As the newest dealchecker, I thought it was high time that I wrote my first blog post, and having just returned from a trip to the south of France, trying to come to terms with the fact that this morning I had to put on a coat, I wanted to take the opportunity to tell our readers about my trip.
My fiancé and I went for a week in Pézenas in the Hérault department of France, in the Languedoc. I’m lucky enough to have an in-law-to-be who has a house there, and we thought it’d be a lovely place to try and prolong our summer for as long as possible. We flew into Béziers (best known for its bullfighting and rugby, apparently) but you can also find great flight deals into Montpellier, Perpignan, Carcassonne and Nîmes.
So, Pézenas trivia: Molière, France’s comic equivalent to Shakespeare, lived there in the 17th century. The town also boasts a fascinating array of doors and door knockers, and even a door museum, which we didn’t visit (why ever not? I hear you cry). Local delicacies include petits pâtés de Pézenas (sort of cylinder-shaped mince pies) and berlingots (boiled sweets). It’s also known for its olives, honey and wine. Now, those we did try.
Pézenas is a charming place to explore, with its narrow, winding streets in the old town. Many of the shops are run by artisans who make their own wares; leatherwork, jewellery, blown glass, metalwork, sculptures, soaps, and my personal favourites – candles shaped like cupcakes and ice cream sundaes. This creative flair even extended to the ice creams, which were carefully shaped into flowers. It was almost a shame to eat them… but not quite. It’s also a friendly town, one waitress saw us poring over a map spent a good half-hour recommending places to visit.
We took a day trip to Béziers, where the tree-lined Allée Paul Riquet in the centre of town hosts a number of food and flower markets, and the Plateau des Poètes, an English-style park (that’s the guidebook’s description – not mine), is a great place to see a wide variety of birds and other wildlife. The St Nazaire cathedral, site of a huge massacre in 1209, has a stunning view over the bridges of the river Orb and the Canal du Midi.
We were itching to get to the beach, so headed off for la Tamarissière (thank you kind waitress for recommending this one!), one of the many beaches that the Cap d’Agde has to offer. There are about 60 miles of coastline in the Hérault, and the one we visited had beautiful white sand and water that, while not warm, was just about bearable, even for a big wuss like me. You can also catch a little boat (called a passeur) to cross the 100 metres or so of canal to the Grau d’Agde, a similarly stunning beach, and any number of cafés and brasseries offering the freshest of fresh fish.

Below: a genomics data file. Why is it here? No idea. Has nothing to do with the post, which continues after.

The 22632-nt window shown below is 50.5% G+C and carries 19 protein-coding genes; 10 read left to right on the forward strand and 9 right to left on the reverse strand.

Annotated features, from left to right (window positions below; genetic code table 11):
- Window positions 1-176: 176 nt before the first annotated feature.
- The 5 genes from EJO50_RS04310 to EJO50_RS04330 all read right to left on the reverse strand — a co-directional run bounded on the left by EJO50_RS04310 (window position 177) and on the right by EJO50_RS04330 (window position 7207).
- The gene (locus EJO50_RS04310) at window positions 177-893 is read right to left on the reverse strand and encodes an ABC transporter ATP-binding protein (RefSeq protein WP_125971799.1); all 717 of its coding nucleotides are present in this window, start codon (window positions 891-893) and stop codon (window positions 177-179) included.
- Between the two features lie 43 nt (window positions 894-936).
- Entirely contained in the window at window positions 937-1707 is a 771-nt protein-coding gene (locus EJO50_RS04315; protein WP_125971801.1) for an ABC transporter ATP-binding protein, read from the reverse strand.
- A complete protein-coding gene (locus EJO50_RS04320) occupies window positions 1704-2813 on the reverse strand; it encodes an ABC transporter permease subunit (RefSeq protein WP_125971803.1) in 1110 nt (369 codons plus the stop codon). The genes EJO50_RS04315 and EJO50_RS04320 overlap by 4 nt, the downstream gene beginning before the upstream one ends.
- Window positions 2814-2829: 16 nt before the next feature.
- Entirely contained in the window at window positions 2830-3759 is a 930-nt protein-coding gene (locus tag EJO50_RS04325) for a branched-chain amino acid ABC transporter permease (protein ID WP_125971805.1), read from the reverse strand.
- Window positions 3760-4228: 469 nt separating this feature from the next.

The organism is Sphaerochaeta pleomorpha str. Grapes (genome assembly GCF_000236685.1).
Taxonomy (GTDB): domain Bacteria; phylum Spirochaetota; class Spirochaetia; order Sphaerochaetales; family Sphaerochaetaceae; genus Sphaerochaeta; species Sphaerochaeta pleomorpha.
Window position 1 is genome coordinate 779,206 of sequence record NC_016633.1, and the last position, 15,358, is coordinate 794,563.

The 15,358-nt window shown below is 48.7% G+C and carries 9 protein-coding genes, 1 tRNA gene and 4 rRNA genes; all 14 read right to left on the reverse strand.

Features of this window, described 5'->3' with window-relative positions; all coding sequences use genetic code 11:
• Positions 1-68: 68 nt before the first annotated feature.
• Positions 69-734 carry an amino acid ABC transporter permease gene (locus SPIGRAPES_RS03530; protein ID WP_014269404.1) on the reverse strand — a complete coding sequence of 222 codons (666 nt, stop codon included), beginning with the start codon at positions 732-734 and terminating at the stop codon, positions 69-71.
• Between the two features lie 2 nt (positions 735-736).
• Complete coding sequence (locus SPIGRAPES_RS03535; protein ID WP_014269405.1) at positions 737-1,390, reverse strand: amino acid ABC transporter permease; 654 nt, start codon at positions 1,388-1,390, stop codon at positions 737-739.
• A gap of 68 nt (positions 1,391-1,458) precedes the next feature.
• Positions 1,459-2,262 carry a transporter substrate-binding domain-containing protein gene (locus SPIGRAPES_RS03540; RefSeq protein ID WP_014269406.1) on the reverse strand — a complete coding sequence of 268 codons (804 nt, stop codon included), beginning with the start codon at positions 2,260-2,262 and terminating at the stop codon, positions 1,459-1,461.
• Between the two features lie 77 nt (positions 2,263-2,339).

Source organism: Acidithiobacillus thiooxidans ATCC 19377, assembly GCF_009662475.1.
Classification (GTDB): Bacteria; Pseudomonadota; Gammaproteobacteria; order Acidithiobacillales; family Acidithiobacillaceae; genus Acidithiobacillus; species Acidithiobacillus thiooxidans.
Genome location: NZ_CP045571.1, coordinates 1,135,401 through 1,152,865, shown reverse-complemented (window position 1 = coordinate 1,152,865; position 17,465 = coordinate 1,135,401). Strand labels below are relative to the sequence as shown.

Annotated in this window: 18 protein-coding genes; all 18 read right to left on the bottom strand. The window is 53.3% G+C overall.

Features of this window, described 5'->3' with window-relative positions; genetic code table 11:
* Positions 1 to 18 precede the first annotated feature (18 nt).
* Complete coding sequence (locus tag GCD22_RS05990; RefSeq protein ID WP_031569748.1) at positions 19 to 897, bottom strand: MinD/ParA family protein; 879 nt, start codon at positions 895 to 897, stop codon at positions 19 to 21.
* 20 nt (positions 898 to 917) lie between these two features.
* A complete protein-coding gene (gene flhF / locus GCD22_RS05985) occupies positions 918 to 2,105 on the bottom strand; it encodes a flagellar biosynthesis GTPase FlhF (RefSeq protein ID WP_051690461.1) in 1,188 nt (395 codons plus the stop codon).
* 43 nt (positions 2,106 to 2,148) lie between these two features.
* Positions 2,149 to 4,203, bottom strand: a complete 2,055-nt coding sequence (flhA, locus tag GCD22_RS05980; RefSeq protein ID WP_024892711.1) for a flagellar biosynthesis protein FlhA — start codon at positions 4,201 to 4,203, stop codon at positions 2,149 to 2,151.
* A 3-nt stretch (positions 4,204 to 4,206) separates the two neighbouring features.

A must-do on our list was to take a trip along the Canal du Midi. In Colombiers, just outside Béziers, we rented a boat for a couple of hours. It was really simple, with no licence or training required; we turned up and five minutes later we were cruising down the canal, singing sea shanties (in other words, the only nautical song we could think of – that one from Pirates of the Caribbean). After reluctantly climbing out of our boat, we rented bikes and cycled along the canal’s towpaths in the other direction, as far as the nine écluses de Fonsérannes (locks in a staircase design).
We had some lovely dinners in Pézenas, especially at La Terrasse and Le Vieux Coq in Place Gambetta. Being so close to the Mediterranean, there’s an abundance of seafood available, which is perfect for me – I’d eat seafood for every meal if I could. If you hate fish though, fear not, because you can find a great range of other dishes, such as filet mignon and magret de canard. I did feel sorry for my poor fiancé who was craving steak-frites and would hopefully order, only to be presented with steak and a side of mash, or a single potato. He didn’t have a single frite the whole time. Nevertheless, we both came away raving about the meals we’d had. And you’ve got to love a place where a glass of wine costs less than a Coke!
It’s easy to see why the Hérault is so popular among tourists and expats. The scenery is beautiful and the food and drink is excellent. With it being September, the weather was mixed (either warm and a little overcast, or bright sunshine and high winds – not much fun on a sandy beach!) but the upside was that it wasn’t too crowded. In July and August you can expect gorgeous weather but busy beaches, especially the Cap d’Agde.
There were many things we just didn’t have time to see, from the beaches of Cap d’Agde (including a large nudist beach, if that’s your bag) to the caves of Clamouse and Demoiselles, the Cévennes hills, and medieval history in Montpellier. We’re already planning the return trip. This area has something for everyone, whether you love relaxing on a beach, exploring pretty towns and vineyards, hiking, cycling, sailing, or all of the above!